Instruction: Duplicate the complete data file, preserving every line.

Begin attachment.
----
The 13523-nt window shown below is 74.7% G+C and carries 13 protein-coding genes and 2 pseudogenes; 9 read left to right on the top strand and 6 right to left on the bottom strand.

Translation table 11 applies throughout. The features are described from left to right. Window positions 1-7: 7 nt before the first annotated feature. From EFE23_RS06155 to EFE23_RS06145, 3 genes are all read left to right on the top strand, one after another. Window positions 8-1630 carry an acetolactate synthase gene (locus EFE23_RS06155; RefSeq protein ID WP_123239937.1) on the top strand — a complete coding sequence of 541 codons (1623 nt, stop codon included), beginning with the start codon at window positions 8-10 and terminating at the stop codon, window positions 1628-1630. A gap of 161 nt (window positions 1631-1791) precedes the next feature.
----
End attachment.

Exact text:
The 13523-nt window shown below is 74.7% G+C and carries 13 protein-coding genes and 2 pseudogenes; 9 read left to right on the top strand and 6 right to left on the bottom strand.

Translation table 11 applies throughout. The features are described from left to right. Window positions 1-7: 7 nt before the first annotated feature. From EFE23_RS06155 to EFE23_RS06145, 3 genes are all read left to right on the top strand, one after another. Window positions 8-1630 carry an acetolactate synthase gene (locus EFE23_RS06155; RefSeq protein ID WP_123239937.1) on the top strand — a complete coding sequence of 541 codons (1623 nt, stop codon included), beginning with the start codon at window positions 8-10 and terminating at the stop codon, window positions 1628-1630. A gap of 161 nt (window positions 1631-1791) precedes the next feature.